3.2. Starting from document (6), the problem to be solved should be seen as a generalisation of the treatment to other species. However. the Board also accepts that the problem set out in the first paragraph on page 5 of the originally filed documents (column 2, lines 41 to 45 of the printed version) remains unaffected by citation (6) and is included within such a generalisation. Accordingly for the purposes of this decision, the problem is "to moderate and retard the photo-aging changes in the skin". From the opening paragraph of the application, it is clear that the problem is particularly directed to human facial skin. The problem is solved by the claimed use which involves topical application of the tretinoin (i.e. retinoic acid) beginning in middle age.
3.3. From the data presented in the present application, it is apparent that the treatment with retinoic acid, especially as a maintenance therapy, results in reversing and retarding the effects of exposure to sun. In other words, the Board is satisfied that the problem has indeed been solved.
Neither document (6) nor any other prior art referred to in the procedure discloses the use of retinoic acid for the manufacture of a composition for the topical treatment in accordance with Claim 1 currently on file. In any event, novelty has also not been contested in relation to the claims refused by the Examining Division.
5. Inventive step
5.1. The use claimed in the present application differs from that disclosed in (6) insofar as it is applied to human skin rather than the skin of mice. The Appellant has argued that experiments carried out on mice are not necessarily transferable to humans. This may well be the case. However, it seems to the Board that the first if not the sole purpose of experiments involving the exposure of mice to UV-light and subsequently applying therapy must be to act as a model for possible application to humans.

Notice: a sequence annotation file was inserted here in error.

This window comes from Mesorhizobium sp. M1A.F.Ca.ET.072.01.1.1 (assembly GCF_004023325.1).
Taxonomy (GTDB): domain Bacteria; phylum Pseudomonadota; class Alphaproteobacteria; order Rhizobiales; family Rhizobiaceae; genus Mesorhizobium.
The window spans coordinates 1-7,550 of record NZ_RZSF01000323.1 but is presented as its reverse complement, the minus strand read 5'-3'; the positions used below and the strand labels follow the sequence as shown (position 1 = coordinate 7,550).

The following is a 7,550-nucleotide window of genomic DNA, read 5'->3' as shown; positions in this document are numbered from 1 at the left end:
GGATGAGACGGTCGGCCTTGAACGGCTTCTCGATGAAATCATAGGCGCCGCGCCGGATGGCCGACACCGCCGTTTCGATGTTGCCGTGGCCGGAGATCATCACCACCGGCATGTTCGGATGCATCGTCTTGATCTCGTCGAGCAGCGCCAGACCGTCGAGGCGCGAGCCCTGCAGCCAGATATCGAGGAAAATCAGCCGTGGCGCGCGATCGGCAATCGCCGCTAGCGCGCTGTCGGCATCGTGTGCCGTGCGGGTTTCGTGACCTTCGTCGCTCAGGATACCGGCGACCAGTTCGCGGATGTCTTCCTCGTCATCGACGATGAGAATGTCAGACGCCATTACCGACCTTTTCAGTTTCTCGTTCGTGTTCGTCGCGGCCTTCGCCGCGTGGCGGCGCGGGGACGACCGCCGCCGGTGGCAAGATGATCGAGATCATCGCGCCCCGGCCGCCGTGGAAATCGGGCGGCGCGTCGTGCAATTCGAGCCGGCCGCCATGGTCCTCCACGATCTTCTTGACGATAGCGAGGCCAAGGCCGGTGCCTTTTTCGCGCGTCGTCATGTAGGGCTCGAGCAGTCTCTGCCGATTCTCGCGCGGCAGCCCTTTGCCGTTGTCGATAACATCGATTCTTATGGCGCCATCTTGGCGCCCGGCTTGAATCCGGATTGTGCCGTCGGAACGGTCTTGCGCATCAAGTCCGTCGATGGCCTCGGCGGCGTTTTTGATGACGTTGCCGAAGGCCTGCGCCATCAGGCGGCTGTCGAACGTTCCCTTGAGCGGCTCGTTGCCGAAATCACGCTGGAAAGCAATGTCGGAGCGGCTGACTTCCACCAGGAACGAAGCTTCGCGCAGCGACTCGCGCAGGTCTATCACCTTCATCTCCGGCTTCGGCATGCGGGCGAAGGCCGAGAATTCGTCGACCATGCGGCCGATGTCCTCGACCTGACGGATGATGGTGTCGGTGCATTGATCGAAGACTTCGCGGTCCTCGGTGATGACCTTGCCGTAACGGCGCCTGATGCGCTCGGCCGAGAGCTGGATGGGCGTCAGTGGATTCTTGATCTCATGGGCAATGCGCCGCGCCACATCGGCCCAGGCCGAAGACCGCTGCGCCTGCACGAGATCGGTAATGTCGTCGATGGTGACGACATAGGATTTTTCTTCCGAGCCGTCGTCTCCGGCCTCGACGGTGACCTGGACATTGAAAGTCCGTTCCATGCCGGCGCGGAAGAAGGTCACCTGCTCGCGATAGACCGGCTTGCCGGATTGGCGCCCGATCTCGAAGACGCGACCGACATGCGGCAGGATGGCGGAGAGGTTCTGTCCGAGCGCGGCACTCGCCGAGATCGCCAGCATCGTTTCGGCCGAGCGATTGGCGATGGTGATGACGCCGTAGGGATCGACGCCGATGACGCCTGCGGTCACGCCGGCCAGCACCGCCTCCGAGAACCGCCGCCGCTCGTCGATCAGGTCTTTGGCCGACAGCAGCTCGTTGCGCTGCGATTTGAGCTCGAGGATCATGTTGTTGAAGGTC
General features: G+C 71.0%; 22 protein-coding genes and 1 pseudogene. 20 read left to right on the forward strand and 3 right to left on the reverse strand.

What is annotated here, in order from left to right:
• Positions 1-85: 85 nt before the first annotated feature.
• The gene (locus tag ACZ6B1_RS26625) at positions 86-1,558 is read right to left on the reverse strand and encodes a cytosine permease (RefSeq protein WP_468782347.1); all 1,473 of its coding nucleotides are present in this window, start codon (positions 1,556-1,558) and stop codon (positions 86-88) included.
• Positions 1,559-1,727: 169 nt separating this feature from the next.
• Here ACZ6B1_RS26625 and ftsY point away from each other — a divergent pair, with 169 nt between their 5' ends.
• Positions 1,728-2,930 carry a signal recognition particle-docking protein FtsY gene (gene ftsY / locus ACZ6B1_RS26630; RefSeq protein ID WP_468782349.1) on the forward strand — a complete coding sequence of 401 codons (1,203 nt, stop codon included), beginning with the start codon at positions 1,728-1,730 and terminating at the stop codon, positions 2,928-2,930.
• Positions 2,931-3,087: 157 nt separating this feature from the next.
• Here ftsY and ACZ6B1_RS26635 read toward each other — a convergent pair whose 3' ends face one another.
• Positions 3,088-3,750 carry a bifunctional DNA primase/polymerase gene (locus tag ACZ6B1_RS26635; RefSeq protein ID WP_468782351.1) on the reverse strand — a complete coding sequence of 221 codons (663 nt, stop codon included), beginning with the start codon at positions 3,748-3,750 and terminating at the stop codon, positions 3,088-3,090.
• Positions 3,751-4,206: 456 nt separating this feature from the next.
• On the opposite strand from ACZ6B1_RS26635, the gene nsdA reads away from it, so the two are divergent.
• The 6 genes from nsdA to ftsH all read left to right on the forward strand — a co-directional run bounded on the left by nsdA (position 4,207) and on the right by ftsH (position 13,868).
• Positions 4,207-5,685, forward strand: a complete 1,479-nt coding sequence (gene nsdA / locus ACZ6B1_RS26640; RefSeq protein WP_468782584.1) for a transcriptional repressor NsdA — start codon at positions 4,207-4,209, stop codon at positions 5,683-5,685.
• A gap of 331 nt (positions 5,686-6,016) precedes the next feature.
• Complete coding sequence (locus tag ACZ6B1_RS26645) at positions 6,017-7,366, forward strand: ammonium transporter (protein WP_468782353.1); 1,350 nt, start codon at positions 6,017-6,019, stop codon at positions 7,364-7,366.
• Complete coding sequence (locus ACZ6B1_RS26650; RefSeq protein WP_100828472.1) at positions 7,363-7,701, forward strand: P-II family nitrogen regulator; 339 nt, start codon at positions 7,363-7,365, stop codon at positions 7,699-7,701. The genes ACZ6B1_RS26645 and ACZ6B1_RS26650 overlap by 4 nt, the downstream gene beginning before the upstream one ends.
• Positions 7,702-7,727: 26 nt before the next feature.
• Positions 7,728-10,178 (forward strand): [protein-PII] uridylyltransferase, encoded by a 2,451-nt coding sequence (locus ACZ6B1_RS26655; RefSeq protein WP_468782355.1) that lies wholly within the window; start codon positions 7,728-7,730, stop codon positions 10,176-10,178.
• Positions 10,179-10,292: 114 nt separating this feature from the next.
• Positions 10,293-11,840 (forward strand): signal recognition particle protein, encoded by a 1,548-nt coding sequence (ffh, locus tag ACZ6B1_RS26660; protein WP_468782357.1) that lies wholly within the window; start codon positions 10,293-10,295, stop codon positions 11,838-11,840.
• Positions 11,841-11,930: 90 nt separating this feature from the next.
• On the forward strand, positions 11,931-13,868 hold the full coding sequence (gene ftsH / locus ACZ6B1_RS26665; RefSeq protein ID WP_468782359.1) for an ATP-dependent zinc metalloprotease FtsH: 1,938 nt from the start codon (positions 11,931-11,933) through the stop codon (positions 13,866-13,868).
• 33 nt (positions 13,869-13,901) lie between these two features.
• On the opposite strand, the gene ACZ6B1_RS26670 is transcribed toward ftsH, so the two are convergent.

5.2. Whilst it may well be true that successful experiments with mice do not invariably lead to effective therapy for humans, such successful experiments would nevertheless provide a strong incentive at least to try if the results are transferrable. In accordance with the case law of the Boards of Appeal, a course of action can be considered obvious within the meaning of Article 56 EPC, if the skilled person would have carried it out in expectation of some improvement or advantage (see, e.g., T 2/83, OJ EPO 1984, 265, Reasons, point 7). In other words, obviousness is not only at hand when the results are clearly predictable but also when there is a reasonable expectation of success.
5.3. The Appellant argued at the oral proceedings that in 1984, the priority date of the present application, a mouse model was not standard when considering effects on human beings. This argument is not, however, borne out by the literature references considered in the present case and in the parallel appeal T 149/93 (application No. 87 110 303.2). The paper: Topical and Systematic Effects of Retinoids on Horn-Filled Utriculus Size in the Rhino Mouse, etc, by Mezick et al., Journal of Investigative Dermatology, 83, 110- 113 (1984) quoted by the Appellant refers to "a mouse model" to quantify anti-keratinizing effects of retinoids. Reference (25) at the end of the said paper relates to a publication by the Appellant in 1979; this uses a rhino mouse model for experiments relating to the keratinisation of the skin. It is also to be noted that the "Oncomouse" patent (EP-B- 0. 169 672) of Harvard University, which has become well known to the public, has a priority date in 1984. The essence of the Harvard patent is to genetically design a mouse for use as a model to predict possible effects in human beings (see T 19/90, OJ EPO 1990, 476).